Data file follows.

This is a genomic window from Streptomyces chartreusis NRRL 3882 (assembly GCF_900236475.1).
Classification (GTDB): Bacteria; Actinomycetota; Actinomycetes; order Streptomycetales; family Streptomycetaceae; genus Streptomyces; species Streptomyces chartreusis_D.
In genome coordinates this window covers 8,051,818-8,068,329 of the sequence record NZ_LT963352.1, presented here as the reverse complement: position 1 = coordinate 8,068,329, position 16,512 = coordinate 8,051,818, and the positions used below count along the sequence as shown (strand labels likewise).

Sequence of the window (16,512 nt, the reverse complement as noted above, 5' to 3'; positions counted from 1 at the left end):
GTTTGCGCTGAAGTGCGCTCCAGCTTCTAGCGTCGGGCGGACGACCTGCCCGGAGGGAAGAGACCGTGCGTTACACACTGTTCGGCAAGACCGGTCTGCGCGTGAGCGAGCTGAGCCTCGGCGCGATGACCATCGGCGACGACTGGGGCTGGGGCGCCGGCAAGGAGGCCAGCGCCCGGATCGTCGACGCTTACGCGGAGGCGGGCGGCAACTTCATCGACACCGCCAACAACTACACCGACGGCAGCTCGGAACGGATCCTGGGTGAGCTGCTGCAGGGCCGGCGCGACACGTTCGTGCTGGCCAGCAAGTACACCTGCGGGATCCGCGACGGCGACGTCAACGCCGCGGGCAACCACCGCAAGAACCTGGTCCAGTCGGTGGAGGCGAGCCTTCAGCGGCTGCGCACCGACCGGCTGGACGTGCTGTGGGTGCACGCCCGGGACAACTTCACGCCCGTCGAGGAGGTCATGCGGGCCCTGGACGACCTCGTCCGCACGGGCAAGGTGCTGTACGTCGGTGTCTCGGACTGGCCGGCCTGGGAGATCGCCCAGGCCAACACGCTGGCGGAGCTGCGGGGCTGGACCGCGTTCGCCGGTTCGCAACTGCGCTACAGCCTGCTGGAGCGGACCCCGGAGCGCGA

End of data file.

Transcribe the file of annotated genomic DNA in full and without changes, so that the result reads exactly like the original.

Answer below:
This is a genomic window from Streptomyces chartreusis NRRL 3882 (assembly GCF_900236475.1).
Classification (GTDB): Bacteria; Actinomycetota; Actinomycetes; order Streptomycetales; family Streptomycetaceae; genus Streptomyces; species Streptomyces chartreusis_D.
In genome coordinates this window covers 8,051,818-8,068,329 of the sequence record NZ_LT963352.1, presented here as the reverse complement: position 1 = coordinate 8,068,329, position 16,512 = coordinate 8,051,818, and the positions used below count along the sequence as shown (strand labels likewise).

Sequence of the window (16,512 nt, the reverse complement as noted above, 5' to 3'; positions counted from 1 at the left end):
GTTTGCGCTGAAGTGCGCTCCAGCTTCTAGCGTCGGGCGGACGACCTGCCCGGAGGGAAGAGACCGTGCGTTACACACTGTTCGGCAAGACCGGTCTGCGCGTGAGCGAGCTGAGCCTCGGCGCGATGACCATCGGCGACGACTGGGGCTGGGGCGCCGGCAAGGAGGCCAGCGCCCGGATCGTCGACGCTTACGCGGAGGCGGGCGGCAACTTCATCGACACCGCCAACAACTACACCGACGGCAGCTCGGAACGGATCCTGGGTGAGCTGCTGCAGGGCCGGCGCGACACGTTCGTGCTGGCCAGCAAGTACACCTGCGGGATCCGCGACGGCGACGTCAACGCCGCGGGCAACCACCGCAAGAACCTGGTCCAGTCGGTGGAGGCGAGCCTTCAGCGGCTGCGCACCGACCGGCTGGACGTGCTGTGGGTGCACGCCCGGGACAACTTCACGCCCGTCGAGGAGGTCATGCGGGCCCTGGACGACCTCGTCCGCACGGGCAAGGTGCTGTACGTCGGTGTCTCGGACTGGCCGGCCTGGGAGATCGCCCAGGCCAACACGCTGGCGGAGCTGCGGGGCTGGACCGCGTTCGCCGGTTCGCAACTGCGCTACAGCCTGCTGGAGCGGACCCCGGAGCGCGA